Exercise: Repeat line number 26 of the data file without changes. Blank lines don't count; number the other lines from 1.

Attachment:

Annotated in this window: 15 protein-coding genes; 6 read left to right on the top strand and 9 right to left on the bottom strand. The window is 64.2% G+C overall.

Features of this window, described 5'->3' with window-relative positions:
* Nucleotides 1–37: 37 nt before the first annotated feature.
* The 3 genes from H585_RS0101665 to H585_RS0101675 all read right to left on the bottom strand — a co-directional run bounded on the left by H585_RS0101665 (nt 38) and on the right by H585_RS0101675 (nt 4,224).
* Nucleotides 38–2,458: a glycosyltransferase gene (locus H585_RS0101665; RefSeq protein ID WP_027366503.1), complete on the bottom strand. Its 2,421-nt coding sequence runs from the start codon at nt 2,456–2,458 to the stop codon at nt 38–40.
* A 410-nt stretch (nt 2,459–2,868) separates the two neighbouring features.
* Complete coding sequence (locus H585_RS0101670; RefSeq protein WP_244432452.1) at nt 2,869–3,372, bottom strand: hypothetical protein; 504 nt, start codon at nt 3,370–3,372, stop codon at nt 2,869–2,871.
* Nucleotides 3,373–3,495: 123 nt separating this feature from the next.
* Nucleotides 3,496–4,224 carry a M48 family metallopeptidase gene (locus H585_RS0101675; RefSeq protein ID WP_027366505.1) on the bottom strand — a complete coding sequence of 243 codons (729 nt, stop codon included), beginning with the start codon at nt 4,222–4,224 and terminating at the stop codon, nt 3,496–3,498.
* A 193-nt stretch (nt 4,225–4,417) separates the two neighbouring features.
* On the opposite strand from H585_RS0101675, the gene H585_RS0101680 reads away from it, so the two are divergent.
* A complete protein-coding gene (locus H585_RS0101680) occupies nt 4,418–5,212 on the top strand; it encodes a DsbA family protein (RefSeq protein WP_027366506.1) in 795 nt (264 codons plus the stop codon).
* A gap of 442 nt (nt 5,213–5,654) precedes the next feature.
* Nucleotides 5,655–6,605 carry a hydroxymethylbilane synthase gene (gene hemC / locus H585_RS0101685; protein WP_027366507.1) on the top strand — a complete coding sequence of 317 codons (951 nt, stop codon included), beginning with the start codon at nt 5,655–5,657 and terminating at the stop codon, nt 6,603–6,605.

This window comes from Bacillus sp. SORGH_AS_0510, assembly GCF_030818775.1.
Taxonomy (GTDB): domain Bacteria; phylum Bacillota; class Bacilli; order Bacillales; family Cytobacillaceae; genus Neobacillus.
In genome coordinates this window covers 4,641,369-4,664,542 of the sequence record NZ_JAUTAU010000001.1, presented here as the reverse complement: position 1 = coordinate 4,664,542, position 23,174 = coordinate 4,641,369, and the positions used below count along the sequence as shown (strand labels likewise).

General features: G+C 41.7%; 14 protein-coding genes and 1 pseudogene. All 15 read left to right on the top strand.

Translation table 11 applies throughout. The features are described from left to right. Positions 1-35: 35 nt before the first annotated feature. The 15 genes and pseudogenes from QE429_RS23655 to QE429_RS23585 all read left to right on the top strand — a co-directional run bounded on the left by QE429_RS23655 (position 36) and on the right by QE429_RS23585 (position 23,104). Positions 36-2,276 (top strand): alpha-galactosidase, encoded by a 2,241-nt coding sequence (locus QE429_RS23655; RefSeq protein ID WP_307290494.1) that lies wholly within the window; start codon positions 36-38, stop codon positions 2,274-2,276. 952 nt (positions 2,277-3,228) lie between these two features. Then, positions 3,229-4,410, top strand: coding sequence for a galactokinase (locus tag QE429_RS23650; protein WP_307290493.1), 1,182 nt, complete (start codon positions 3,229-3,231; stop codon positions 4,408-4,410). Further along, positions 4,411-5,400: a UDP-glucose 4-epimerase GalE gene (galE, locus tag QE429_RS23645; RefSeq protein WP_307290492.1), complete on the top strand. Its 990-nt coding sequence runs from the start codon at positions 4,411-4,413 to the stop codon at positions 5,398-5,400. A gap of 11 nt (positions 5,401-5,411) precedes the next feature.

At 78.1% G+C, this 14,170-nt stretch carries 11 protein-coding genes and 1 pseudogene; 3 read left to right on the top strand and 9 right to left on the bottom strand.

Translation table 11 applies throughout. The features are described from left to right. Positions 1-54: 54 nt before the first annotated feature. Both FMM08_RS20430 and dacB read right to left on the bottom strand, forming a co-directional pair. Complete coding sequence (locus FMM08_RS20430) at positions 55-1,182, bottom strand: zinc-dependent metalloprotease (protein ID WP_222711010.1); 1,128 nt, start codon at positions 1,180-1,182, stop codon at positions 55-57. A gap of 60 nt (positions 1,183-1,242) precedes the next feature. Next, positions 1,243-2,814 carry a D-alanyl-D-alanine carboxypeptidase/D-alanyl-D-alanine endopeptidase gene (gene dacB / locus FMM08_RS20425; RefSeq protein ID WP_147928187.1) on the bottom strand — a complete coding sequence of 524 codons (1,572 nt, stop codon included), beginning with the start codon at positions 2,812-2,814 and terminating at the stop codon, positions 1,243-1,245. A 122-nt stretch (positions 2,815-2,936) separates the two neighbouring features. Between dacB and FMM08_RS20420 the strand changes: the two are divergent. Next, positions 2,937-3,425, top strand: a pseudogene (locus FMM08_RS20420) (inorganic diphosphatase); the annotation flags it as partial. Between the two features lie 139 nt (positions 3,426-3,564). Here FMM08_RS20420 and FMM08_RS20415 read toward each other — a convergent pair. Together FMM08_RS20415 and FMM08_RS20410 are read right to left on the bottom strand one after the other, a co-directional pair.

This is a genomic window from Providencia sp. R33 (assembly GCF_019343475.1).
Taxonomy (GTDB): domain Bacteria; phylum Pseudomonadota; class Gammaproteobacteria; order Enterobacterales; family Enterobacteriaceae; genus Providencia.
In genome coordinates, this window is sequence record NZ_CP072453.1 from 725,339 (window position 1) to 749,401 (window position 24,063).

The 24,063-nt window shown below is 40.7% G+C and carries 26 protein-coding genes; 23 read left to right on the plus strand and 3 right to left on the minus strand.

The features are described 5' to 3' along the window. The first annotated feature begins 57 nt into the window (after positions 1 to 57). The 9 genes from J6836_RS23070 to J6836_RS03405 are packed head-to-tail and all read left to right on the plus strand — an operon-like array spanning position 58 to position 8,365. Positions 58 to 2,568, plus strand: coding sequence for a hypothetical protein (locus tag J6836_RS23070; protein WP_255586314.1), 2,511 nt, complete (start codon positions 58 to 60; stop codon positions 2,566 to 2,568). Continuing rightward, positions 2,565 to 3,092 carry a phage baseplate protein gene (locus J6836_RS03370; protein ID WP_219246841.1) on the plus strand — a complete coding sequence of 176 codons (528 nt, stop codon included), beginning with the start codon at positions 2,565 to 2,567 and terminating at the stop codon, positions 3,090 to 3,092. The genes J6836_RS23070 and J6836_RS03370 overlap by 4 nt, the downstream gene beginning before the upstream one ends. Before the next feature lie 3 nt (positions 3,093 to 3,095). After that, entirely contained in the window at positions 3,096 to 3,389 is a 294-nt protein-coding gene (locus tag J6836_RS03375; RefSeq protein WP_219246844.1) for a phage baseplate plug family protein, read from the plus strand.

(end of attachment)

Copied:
The features are described 5' to 3' along the window. The first annotated feature begins 57 nt into the window (after positions 1 to 57). The 9 genes from J6836_RS23070 to J6836_RS03405 are packed head-to-tail and all read left to right on the plus strand — an operon-like array spanning position 58 to position 8,365. Positions 58 to 2,568, plus strand: coding sequence for a hypothetical protein (locus tag J6836_RS23070; protein WP_255586314.1), 2,511 nt, complete (start codon positions 58 to 60; stop codon positions 2,566 to 2,568). Continuing rightward, positions 2,565 to 3,092 carry a phage baseplate protein gene (locus J6836_RS03370; protein ID WP_219246841.1) on the plus strand — a complete coding sequence of 176 codons (528 nt, stop codon included), beginning with the start codon at positions 2,565 to 2,567 and terminating at the stop codon, positions 3,090 to 3,092. The genes J6836_RS23070 and J6836_RS03370 overlap by 4 nt, the downstream gene beginning before the upstream one ends. Before the next feature lie 3 nt (positions 3,093 to 3,095). After that, entirely contained in the window at positions 3,096 to 3,389 is a 294-nt protein-coding gene (locus tag J6836_RS03375; RefSeq protein WP_219246844.1) for a phage baseplate plug family protein, read from the plus strand.